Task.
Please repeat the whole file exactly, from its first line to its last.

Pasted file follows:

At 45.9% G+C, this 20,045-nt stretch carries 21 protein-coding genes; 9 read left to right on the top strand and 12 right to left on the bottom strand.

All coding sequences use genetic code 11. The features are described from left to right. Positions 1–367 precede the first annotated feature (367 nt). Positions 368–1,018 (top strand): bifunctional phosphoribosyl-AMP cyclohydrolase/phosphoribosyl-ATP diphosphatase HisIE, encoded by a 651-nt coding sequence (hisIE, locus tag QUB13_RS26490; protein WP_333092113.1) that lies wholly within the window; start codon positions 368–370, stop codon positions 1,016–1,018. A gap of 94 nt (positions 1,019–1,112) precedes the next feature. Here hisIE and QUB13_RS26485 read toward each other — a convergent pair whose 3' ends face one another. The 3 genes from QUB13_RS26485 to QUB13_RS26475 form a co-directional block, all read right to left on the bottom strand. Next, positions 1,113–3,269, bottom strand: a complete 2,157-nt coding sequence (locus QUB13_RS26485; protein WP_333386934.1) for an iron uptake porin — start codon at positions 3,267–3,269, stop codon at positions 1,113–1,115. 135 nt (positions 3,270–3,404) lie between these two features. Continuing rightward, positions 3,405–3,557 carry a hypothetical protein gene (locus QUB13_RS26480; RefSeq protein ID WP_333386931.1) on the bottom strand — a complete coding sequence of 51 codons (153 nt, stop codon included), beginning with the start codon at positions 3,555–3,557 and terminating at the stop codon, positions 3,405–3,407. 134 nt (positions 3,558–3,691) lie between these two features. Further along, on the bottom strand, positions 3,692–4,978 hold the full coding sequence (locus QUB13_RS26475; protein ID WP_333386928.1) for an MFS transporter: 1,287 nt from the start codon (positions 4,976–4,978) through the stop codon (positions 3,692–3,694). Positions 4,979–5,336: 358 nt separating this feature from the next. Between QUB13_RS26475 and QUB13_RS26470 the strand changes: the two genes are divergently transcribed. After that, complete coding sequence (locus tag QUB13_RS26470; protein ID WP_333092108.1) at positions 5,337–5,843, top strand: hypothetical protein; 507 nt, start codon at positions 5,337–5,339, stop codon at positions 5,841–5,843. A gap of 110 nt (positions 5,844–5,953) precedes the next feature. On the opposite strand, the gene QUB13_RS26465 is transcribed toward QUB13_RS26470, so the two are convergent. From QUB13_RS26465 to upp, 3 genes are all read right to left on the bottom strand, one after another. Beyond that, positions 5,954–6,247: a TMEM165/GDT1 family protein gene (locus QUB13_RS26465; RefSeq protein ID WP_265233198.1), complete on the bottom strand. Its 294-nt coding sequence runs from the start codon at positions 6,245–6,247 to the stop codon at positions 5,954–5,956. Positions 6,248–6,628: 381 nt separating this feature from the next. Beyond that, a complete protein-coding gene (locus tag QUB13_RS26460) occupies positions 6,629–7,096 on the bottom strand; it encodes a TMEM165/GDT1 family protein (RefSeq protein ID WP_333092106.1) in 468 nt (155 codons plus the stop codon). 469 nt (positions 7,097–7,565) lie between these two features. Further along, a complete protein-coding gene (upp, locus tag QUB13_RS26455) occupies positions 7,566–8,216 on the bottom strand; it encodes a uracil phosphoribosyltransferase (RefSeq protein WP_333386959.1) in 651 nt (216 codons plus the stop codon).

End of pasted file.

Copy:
At 45.9% G+C, this 20,045-nt stretch carries 21 protein-coding genes; 9 read left to right on the top strand and 12 right to left on the bottom strand.

All coding sequences use genetic code 11. The features are described from left to right. Positions 1–367 precede the first annotated feature (367 nt). Positions 368–1,018 (top strand): bifunctional phosphoribosyl-AMP cyclohydrolase/phosphoribosyl-ATP diphosphatase HisIE, encoded by a 651-nt coding sequence (hisIE, locus tag QUB13_RS26490; protein WP_333092113.1) that lies wholly within the window; start codon positions 368–370, stop codon positions 1,016–1,018. A gap of 94 nt (positions 1,019–1,112) precedes the next feature. Here hisIE and QUB13_RS26485 read toward each other — a convergent pair whose 3' ends face one another. The 3 genes from QUB13_RS26485 to QUB13_RS26475 form a co-directional block, all read right to left on the bottom strand. Next, positions 1,113–3,269, bottom strand: a complete 2,157-nt coding sequence (locus QUB13_RS26485; protein WP_333386934.1) for an iron uptake porin — start codon at positions 3,267–3,269, stop codon at positions 1,113–1,115. 135 nt (positions 3,270–3,404) lie between these two features. Continuing rightward, positions 3,405–3,557 carry a hypothetical protein gene (locus QUB13_RS26480; RefSeq protein ID WP_333386931.1) on the bottom strand — a complete coding sequence of 51 codons (153 nt, stop codon included), beginning with the start codon at positions 3,555–3,557 and terminating at the stop codon, positions 3,405–3,407. 134 nt (positions 3,558–3,691) lie between these two features. Further along, on the bottom strand, positions 3,692–4,978 hold the full coding sequence (locus QUB13_RS26475; protein ID WP_333386928.1) for an MFS transporter: 1,287 nt from the start codon (positions 4,976–4,978) through the stop codon (positions 3,692–3,694). Positions 4,979–5,336: 358 nt separating this feature from the next. Between QUB13_RS26475 and QUB13_RS26470 the strand changes: the two genes are divergently transcribed. After that, complete coding sequence (locus tag QUB13_RS26470; protein ID WP_333092108.1) at positions 5,337–5,843, top strand: hypothetical protein; 507 nt, start codon at positions 5,337–5,339, stop codon at positions 5,841–5,843. A gap of 110 nt (positions 5,844–5,953) precedes the next feature. On the opposite strand, the gene QUB13_RS26465 is transcribed toward QUB13_RS26470, so the two are convergent. From QUB13_RS26465 to upp, 3 genes are all read right to left on the bottom strand, one after another. Beyond that, positions 5,954–6,247: a TMEM165/GDT1 family protein gene (locus QUB13_RS26465; RefSeq protein ID WP_265233198.1), complete on the bottom strand. Its 294-nt coding sequence runs from the start codon at positions 6,245–6,247 to the stop codon at positions 5,954–5,956. Positions 6,248–6,628: 381 nt separating this feature from the next. Beyond that, a complete protein-coding gene (locus tag QUB13_RS26460) occupies positions 6,629–7,096 on the bottom strand; it encodes a TMEM165/GDT1 family protein (RefSeq protein ID WP_333092106.1) in 468 nt (155 codons plus the stop codon). 469 nt (positions 7,097–7,565) lie between these two features. Further along, a complete protein-coding gene (upp, locus tag QUB13_RS26455) occupies positions 7,566–8,216 on the bottom strand; it encodes a uracil phosphoribosyltransferase (RefSeq protein WP_333386959.1) in 651 nt (216 codons plus the stop codon).